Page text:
Obsessive-Compulsive Disorder (OCD)

Obsessive-Compulsive Disorder (OCD)

Statistics related to obsessive-compulsive disorder (OCD)

According to the National Institute of Mental Health (NIMH), part of the National Institutes of Health (NIH), approximately 1 percent of Americans have OCD.

What is obsessive-compulsive disorder?

Obsessive-compulsive disorder (OCD) is an anxiety disorder in which a person has an unreasonable thought, fear, or worry that he or she tries to manage through a ritualized activity to reduce the anxiety. Frequently occurring disturbing thoughts or images are called obsessions, and the rituals performed to try to prevent or dispel them are called compulsions.

What are obsessions, as they relate to OCD?

Obsessions are irrational thoughts, fears, or worries that frequently recur and cause great anxiety, but cannot be controlled through reasoning. Common obsessions include the following:

Although an individual with an obsession realizes that the thoughts are unreasonable and not related to real-life problems, this knowledge is not enough to make the unwanted thoughts go away.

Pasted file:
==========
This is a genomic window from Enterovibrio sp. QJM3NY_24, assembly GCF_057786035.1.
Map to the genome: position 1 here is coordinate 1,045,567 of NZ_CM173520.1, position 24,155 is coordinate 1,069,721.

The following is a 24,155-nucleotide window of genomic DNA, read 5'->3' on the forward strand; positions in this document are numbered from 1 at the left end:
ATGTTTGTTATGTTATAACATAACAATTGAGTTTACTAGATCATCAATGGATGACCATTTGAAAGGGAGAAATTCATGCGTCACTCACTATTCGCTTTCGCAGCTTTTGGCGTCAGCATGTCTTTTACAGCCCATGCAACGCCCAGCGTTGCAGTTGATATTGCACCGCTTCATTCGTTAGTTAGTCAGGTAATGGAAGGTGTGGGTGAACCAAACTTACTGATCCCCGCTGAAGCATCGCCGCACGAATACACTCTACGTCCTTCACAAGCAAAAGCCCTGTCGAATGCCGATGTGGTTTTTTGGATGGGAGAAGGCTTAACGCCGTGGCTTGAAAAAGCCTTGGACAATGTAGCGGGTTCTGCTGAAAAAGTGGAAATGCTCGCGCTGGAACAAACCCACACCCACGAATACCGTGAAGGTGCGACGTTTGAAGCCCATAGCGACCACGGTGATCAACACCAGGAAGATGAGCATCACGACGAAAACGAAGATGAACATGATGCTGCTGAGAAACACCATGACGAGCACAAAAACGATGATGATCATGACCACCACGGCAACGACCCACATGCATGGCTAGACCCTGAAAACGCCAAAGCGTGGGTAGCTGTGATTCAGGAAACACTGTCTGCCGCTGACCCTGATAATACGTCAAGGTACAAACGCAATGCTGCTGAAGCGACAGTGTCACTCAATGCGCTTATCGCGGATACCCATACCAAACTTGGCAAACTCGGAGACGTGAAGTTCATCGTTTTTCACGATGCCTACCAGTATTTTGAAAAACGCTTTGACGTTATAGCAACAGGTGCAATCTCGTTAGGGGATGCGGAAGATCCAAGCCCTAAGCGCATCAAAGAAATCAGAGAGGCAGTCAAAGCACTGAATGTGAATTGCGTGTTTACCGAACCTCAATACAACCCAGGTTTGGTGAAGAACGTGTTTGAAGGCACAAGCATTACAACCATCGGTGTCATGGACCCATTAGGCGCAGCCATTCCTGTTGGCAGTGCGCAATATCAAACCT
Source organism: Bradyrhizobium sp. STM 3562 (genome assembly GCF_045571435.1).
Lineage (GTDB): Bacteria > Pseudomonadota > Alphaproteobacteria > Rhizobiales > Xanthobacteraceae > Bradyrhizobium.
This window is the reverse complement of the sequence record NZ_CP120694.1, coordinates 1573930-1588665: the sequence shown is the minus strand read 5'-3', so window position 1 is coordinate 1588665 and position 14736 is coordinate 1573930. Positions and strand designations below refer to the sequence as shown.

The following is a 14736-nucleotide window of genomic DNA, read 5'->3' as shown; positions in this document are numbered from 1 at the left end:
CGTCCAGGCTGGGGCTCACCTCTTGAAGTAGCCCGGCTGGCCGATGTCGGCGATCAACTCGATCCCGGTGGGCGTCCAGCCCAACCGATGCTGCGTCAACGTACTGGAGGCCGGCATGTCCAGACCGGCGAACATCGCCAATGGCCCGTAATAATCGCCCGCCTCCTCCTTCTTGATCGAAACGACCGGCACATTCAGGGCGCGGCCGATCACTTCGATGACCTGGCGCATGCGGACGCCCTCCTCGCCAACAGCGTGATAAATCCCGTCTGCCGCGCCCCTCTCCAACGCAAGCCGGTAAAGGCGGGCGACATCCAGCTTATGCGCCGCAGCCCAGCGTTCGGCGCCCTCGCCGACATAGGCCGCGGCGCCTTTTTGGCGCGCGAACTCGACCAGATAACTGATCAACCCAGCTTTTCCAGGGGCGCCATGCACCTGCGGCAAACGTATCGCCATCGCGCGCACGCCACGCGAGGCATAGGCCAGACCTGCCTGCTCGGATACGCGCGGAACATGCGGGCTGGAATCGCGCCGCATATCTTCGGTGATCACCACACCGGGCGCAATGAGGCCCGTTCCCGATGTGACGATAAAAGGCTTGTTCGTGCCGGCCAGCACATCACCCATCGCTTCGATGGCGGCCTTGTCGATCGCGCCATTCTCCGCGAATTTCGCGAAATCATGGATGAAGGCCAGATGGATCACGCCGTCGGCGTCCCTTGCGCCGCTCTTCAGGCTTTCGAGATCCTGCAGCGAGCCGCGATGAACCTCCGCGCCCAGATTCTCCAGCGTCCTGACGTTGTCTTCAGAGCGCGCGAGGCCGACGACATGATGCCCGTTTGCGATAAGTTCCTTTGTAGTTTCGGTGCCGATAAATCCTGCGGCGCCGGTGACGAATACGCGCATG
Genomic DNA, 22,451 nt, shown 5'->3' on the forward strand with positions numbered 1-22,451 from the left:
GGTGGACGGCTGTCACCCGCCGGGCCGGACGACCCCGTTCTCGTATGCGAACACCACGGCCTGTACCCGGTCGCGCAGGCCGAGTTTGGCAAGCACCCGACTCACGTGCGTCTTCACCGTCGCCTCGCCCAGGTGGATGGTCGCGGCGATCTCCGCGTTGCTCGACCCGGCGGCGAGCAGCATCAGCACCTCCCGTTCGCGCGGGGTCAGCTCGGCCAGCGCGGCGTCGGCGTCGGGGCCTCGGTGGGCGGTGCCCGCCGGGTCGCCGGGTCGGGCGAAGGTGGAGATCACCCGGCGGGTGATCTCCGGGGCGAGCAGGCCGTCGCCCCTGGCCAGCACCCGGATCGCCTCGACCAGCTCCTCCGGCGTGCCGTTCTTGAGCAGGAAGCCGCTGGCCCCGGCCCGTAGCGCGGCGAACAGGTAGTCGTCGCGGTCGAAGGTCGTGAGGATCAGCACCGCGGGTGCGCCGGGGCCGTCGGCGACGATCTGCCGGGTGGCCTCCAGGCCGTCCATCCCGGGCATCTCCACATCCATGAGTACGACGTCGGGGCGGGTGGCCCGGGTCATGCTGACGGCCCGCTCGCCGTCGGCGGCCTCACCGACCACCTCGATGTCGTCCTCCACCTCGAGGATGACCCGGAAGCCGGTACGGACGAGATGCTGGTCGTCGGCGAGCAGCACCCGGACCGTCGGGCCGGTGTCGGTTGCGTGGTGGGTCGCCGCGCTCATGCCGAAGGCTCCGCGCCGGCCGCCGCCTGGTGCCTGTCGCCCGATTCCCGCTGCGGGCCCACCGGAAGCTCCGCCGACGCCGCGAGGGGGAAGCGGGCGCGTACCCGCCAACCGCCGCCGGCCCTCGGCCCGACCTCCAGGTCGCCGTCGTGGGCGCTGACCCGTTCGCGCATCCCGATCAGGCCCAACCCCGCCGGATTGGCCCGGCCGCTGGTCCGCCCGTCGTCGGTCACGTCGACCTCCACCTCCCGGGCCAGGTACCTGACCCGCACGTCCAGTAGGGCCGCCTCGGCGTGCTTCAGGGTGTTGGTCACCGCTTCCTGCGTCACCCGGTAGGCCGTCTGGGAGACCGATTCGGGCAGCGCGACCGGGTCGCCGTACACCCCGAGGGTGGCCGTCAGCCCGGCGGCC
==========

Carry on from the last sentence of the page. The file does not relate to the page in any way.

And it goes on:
In an attempt to get rid of the obsessive thoughts, people with OCD engage in compulsive behavior.

What are compulsions, as they relate to OCD?

Compulsions are repetitive, ritualized behaviors enacted to reduce anxiety caused by the obsession(s). Examples of compulsions include:

Compulsive behaviors can become excessive, disruptive, and time-consuming, and may interfere with daily activities and relationships.

Who is affected by obsessive-compulsive disorder?

OCD affects approximately 1 percent of American adults. OCD often begins in adolescence or early adulthood, but can also first occur in childhood. OCD affects men and women equally, and appears to run in families. It is not unusual for other anxiety disorders, depression, eating disorders, or substance abuse to accompany OCD. People may avoid situations in which they might have to confront their obsessions, or try unsuccessfully to use alcohol or drugs to calm themselves.

How is OCD diagnosed?

The disorder is diagnosed only when such activities:

Always see your doctor for a diagnosis.

Treatment for obsessive-compulsive disorder

Specific treatment for OCD will be determined by your doctor based on:

Treatment may include:

Click here to view the
Online Resources of Mental Health Disorders


Top of Page return to top of page